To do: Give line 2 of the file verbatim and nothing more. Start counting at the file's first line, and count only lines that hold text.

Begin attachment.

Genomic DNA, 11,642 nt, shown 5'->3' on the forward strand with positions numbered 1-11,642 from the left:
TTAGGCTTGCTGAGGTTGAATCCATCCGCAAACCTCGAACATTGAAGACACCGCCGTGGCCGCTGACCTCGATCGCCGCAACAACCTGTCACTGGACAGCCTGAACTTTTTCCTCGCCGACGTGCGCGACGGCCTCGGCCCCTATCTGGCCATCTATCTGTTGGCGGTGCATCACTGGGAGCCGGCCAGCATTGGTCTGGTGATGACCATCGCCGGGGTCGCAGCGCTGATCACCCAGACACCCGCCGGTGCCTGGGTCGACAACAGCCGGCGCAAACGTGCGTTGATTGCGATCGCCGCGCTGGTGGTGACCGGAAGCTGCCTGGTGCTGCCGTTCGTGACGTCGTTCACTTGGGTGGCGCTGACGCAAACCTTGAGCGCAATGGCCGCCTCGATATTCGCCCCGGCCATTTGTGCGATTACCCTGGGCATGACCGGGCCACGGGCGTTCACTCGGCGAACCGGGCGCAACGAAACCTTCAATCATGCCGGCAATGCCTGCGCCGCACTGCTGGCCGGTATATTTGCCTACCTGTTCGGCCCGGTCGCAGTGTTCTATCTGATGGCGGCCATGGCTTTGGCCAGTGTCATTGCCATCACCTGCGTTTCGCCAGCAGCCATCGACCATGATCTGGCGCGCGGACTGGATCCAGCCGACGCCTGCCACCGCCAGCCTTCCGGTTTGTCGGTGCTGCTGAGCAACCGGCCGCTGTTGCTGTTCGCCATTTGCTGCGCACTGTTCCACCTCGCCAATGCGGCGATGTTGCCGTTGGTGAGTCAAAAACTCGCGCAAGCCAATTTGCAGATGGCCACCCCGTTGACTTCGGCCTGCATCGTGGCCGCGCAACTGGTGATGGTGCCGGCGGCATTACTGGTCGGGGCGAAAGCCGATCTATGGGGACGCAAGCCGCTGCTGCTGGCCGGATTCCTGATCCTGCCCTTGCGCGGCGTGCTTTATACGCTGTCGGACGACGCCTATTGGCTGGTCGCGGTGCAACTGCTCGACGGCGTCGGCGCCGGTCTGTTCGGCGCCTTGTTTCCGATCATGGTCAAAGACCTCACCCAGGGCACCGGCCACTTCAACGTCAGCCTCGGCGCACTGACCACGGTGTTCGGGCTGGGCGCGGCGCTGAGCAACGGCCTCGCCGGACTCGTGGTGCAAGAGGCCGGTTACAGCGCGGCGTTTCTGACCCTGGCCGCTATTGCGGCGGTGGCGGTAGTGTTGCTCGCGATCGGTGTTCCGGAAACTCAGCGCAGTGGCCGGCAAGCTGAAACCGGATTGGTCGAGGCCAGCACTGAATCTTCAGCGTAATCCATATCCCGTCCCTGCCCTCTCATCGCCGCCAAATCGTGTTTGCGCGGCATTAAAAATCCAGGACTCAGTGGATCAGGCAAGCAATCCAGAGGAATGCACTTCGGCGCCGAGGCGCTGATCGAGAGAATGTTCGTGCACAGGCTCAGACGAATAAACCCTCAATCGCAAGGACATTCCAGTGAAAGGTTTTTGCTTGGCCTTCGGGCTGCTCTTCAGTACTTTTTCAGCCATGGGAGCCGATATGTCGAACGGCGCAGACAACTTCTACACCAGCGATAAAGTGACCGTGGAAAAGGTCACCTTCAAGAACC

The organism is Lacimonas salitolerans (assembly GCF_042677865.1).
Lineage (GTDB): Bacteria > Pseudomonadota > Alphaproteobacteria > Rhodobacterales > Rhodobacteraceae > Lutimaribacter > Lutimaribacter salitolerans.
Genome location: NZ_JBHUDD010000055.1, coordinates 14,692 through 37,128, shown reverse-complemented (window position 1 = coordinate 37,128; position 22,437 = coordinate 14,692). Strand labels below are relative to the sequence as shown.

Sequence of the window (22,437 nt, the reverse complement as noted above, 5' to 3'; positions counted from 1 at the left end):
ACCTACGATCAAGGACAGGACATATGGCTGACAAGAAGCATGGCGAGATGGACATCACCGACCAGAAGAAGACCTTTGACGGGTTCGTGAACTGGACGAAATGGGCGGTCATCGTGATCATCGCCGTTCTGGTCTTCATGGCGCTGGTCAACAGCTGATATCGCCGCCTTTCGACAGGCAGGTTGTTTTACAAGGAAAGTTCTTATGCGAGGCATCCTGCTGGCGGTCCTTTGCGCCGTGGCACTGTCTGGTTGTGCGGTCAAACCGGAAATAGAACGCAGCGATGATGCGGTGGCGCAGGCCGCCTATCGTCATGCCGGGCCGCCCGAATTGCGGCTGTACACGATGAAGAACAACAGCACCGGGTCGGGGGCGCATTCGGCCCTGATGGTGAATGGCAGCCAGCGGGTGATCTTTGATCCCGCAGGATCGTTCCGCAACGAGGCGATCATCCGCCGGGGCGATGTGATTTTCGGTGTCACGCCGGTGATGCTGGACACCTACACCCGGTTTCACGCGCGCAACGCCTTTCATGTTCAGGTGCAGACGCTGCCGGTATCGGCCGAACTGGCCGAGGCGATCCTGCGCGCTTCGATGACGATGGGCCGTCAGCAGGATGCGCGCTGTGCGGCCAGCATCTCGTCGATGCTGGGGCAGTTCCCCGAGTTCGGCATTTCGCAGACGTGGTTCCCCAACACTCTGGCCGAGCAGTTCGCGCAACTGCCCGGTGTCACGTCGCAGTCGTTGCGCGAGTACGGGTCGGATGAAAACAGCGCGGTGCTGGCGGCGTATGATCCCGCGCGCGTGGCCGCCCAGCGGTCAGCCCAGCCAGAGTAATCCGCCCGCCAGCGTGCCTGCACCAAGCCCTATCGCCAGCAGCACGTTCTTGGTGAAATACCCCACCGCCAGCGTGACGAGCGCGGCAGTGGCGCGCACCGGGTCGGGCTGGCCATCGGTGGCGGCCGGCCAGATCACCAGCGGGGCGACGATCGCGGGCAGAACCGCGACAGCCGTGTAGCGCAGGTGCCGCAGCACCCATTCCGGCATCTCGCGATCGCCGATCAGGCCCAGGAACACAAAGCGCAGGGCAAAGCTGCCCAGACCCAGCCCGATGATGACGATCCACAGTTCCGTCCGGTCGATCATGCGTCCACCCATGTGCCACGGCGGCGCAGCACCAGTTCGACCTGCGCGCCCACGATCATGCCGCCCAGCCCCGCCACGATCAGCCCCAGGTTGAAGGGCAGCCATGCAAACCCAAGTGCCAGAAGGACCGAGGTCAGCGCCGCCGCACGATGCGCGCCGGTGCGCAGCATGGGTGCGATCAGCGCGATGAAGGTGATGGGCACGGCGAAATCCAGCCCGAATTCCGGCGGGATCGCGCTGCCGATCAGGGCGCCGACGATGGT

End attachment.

TTAGGCTTGCTGAGGTTGAATCCATCCGCAAACCTCGAACATTGAAGACACCGCCGTGGCCGCTGACCTCGATCGCCGCAACAACCTGTCACTGGACAGCCTGAACTTTTTCCTCGCCGACGTGCGCGACGGCCTCGGCCCCTATCTGGCCATCTATCTGTTGGCGGTGCATCACTGGGAGCCGGCCAGCATTGGTCTGGTGATGACCATCGCCGGGGTCGCAGCGCTGATCACCCAGACACCCGCCGGTGCCTGGGTCGACAACAGCCGGCGCAAACGTGCGTTGATTGCGATCGCCGCGCTGGTGGTGACCGGAAGCTGCCTGGTGCTGCCGTTCGTGACGTCGTTCACTTGGGTGGCGCTGACGCAAACCTTGAGCGCAATGGCCGCCTCGATATTCGCCCCGGCCATTTGTGCGATTACCCTGGGCATGACCGGGCCACGGGCGTTCACTCGGCGAACCGGGCGCAACGAAACCTTCAATCATGCCGGCAATGCCTGCGCCGCACTGCTGGCCGGTATATTTGCCTACCTGTTCGGCCCGGTCGCAGTGTTCTATCTGATGGCGGCCATGGCTTTGGCCAGTGTCATTGCCATCACCTGCGTTTCGCCAGCAGCCATCGACCATGATCTGGCGCGCGGACTGGATCCAGCCGACGCCTGCCACCGCCAGCCTTCCGGTTTGTCGGTGCTGCTGAGCAACCGGCCGCTGTTGCTGTTCGCCATTTGCTGCGCACTGTTCCACCTCGCCAATGCGGCGATGTTGCCGTTGGTGAGTCAAAAACTCGCGCAAGCCAATTTGCAGATGGCCACCCCGTTGACTTCGGCCTGCATCGTGGCCGCGCAACTGGTGATGGTGCCGGCGGCATTACTGGTCGGGGCGAAAGCCGATCTATGGGGACGCAAGCCGCTGCTGCTGGCCGGATTCCTGATCCTGCCCTTGCGCGGCGTGCTTTATACGCTGTCGGACGACGCCTATTGGCTGGTCGCGGTGCAACTGCTCGACGGCGTCGGCGCCGGTCTGTTCGGCGCCTTGTTTCCGATCATGGTCAAAGACCTCACCCAGGGCACCGGCCACTTCAACGTCAGCCTCGGCGCACTGACCACGGTGTTCGGGCTGGGCGCGGCGCTGAGCAACGGCCTCGCCGGACTCGTGGTGCAAGAGGCCGGTTACAGCGCGGCGTTTCTGACCCTGGCCGCTATTGCGGCGGTGGCGGTAGTGTTGCTCGCGATCGGTGTTCCGGAAACTCAGCGCAGTGGCCGGCAAGCTGAAACCGGATTGGTCGAGGCCAGCACTGAATCTTCAGCGTAATCCATATCCCGTCCCTGCCCTCTCATCGCCGCCAAATCGTGTTTGCGCGGCATTAAAAATCCAGGACTCAGTGGATCAGGCAAGCAATCCAGAGGAATGCACTTCGGCGCCGAGGCGCTGATCGAGAGAATGTTCGTGCACAGGCTCAGACGAATAAACCCTCAATCGCAAGGACATTCCAGTGAAAGGTTTTTGCTTGGCCTTCGGGCTGCTCTTCAGTACTTTTTCAGCCATGGGAGCCGATATGTCGAACGGCGCAGACAACTTCTACACCAGCGATAAAGTGACCGTGGAAAAGGTCACCTTCAAGAACC